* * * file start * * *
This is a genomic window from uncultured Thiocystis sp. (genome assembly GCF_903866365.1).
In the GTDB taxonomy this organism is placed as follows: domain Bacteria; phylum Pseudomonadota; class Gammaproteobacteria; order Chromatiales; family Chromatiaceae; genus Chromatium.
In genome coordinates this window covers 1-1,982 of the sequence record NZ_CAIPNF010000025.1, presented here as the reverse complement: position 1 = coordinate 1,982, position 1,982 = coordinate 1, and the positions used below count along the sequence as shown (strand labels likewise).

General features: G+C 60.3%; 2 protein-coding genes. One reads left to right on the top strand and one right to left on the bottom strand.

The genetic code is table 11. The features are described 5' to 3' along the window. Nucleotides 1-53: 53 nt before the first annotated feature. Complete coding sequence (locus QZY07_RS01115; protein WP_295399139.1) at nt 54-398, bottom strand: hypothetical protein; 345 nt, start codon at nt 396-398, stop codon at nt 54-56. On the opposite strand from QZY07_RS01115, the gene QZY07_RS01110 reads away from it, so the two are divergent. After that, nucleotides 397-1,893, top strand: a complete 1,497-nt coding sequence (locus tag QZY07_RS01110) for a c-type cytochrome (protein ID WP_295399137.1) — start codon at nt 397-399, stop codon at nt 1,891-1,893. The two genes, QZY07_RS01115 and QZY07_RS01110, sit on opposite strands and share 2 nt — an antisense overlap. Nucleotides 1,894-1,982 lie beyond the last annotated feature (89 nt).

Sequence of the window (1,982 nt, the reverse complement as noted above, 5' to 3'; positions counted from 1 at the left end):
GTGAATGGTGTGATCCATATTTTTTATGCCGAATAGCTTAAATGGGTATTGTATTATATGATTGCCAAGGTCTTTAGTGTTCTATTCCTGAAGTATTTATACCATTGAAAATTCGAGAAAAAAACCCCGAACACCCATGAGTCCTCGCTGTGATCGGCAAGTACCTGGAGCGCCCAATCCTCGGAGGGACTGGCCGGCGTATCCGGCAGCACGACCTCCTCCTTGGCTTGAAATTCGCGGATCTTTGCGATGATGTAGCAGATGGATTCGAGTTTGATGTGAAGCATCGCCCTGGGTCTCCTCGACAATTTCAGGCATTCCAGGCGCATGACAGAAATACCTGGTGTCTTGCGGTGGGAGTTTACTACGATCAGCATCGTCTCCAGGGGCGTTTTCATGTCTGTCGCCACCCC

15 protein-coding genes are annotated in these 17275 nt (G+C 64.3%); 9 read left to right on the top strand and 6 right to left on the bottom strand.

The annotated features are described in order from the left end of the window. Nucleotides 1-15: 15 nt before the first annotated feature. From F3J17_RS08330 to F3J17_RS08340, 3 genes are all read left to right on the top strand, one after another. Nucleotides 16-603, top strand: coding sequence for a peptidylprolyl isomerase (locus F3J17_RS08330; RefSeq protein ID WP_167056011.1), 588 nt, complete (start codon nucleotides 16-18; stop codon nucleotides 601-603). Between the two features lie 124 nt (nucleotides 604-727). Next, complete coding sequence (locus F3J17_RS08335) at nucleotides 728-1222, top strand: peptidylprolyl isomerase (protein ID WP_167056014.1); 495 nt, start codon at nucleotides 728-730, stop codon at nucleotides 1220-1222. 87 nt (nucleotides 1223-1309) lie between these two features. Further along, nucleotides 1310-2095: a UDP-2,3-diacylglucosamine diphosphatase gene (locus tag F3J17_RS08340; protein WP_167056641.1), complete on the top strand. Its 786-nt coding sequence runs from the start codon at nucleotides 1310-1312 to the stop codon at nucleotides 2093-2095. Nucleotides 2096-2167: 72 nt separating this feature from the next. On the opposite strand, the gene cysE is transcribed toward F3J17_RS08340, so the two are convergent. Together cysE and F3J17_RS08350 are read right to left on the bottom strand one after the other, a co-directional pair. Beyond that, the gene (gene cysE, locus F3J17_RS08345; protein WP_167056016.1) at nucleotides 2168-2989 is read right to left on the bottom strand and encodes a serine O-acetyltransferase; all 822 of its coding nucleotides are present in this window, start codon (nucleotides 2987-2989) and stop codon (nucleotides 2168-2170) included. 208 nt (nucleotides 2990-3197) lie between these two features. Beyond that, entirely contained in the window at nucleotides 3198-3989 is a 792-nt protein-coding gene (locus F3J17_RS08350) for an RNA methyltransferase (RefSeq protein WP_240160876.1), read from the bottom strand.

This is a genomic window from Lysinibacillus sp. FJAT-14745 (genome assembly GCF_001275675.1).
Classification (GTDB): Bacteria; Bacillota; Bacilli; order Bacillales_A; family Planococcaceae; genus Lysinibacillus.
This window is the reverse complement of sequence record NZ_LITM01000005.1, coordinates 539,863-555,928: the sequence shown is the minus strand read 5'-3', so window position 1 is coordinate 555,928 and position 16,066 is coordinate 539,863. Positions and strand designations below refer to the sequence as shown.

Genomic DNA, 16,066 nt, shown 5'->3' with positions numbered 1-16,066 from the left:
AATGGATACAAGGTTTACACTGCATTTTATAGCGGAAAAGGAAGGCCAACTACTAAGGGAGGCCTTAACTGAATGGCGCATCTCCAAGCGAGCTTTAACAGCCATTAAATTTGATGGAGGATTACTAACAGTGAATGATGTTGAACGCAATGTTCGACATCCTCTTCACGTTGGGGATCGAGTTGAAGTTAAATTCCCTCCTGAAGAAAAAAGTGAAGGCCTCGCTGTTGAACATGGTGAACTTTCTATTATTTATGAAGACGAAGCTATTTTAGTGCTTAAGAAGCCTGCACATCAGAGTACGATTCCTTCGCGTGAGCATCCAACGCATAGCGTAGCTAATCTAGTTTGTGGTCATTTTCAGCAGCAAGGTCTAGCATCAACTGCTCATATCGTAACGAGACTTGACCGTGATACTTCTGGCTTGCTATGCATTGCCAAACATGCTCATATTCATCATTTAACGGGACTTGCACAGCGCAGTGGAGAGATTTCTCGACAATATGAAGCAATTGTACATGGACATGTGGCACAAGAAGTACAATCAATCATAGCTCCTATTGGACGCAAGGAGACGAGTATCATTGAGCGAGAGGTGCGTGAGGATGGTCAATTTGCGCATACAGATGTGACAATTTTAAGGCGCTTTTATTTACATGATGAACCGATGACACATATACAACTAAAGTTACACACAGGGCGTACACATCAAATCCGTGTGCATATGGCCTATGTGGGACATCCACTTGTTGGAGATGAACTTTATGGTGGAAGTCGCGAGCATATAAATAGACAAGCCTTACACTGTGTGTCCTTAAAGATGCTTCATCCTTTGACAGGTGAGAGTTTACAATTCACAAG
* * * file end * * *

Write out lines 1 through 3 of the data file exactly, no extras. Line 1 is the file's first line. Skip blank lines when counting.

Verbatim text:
This is a genomic window from uncultured Thiocystis sp. (genome assembly GCF_903866365.1).
In the GTDB taxonomy this organism is placed as follows: domain Bacteria; phylum Pseudomonadota; class Gammaproteobacteria; order Chromatiales; family Chromatiaceae; genus Chromatium.
In genome coordinates this window covers 1-1,982 of the sequence record NZ_CAIPNF010000025.1, presented here as the reverse complement: position 1 = coordinate 1,982, position 1,982 = coordinate 1, and the positions used below count along the sequence as shown (strand labels likewise).